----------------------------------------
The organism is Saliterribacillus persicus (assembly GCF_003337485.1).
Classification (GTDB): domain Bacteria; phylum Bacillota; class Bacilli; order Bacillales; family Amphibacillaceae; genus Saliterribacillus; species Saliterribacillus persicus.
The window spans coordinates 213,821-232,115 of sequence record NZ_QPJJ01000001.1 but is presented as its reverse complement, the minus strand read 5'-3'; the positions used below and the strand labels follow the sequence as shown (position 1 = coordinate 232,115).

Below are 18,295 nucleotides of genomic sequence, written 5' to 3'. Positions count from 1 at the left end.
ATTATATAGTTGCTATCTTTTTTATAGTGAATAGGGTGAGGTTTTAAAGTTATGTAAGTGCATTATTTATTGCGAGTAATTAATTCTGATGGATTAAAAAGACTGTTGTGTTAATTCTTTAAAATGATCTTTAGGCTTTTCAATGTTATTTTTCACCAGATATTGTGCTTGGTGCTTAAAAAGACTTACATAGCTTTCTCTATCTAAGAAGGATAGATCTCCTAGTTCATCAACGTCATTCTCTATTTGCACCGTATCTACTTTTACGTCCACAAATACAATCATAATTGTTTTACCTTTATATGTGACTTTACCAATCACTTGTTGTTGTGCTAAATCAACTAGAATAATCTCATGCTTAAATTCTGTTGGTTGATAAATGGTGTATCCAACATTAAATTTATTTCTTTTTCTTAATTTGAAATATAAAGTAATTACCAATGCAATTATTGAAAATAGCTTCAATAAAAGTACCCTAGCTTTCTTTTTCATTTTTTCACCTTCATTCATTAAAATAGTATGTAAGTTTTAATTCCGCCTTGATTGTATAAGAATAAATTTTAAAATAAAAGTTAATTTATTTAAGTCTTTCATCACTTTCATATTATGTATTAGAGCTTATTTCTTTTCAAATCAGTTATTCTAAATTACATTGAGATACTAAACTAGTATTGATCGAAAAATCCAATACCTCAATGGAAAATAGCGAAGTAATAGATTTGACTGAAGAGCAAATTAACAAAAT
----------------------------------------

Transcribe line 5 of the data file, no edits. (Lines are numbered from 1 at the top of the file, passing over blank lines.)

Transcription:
ATTATATAGTTGCTATCTTTTTTATAGTGAATAGGGTGAGGTTTTAAAGTTATGTAAGTGCATTATTTATTGCGAGTAATTAATTCTGATGGATTAAAAAGACTGTTGTGTTAATTCTTTAAAATGATCTTTAGGCTTTTCAATGTTATTTTTCACCAGATATTGTGCTTGGTGCTTAAAAAGACTTACATAGCTTTCTCTATCTAAGAAGGATAGATCTCCTAGTTCATCAACGTCATTCTCTATTTGCACCGTATCTACTTTTACGTCCACAAATACAATCATAATTGTTTTACCTTTATATGTGACTTTACCAATCACTTGTTGTTGTGCTAAATCAACTAGAATAATCTCATGCTTAAATTCTGTTGGTTGATAAATGGTGTATCCAACATTAAATTTATTTCTTTTTCTTAATTTGAAATATAAAGTAATTACCAATGCAATTATTGAAAATAGCTTCAATAAAAGTACCCTAGCTTTCTTTTTCATTTTTTCACCTTCATTCATTAAAATAGTATGTAAGTTTTAATTCCGCCTTGATTGTATAAGAATAAATTTTAAAATAAAAGTTAATTTATTTAAGTCTTTCATCACTTTCATATTATGTATTAGAGCTTATTTCTTTTCAAATCAGTTATTCTAAATTACATTGAGATACTAAACTAGTATTGATCGAAAAATCCAATACCTCAATGGAAAATAGCGAAGTAATAGATTTGACTGAAGAGCAAATTAACAAAAT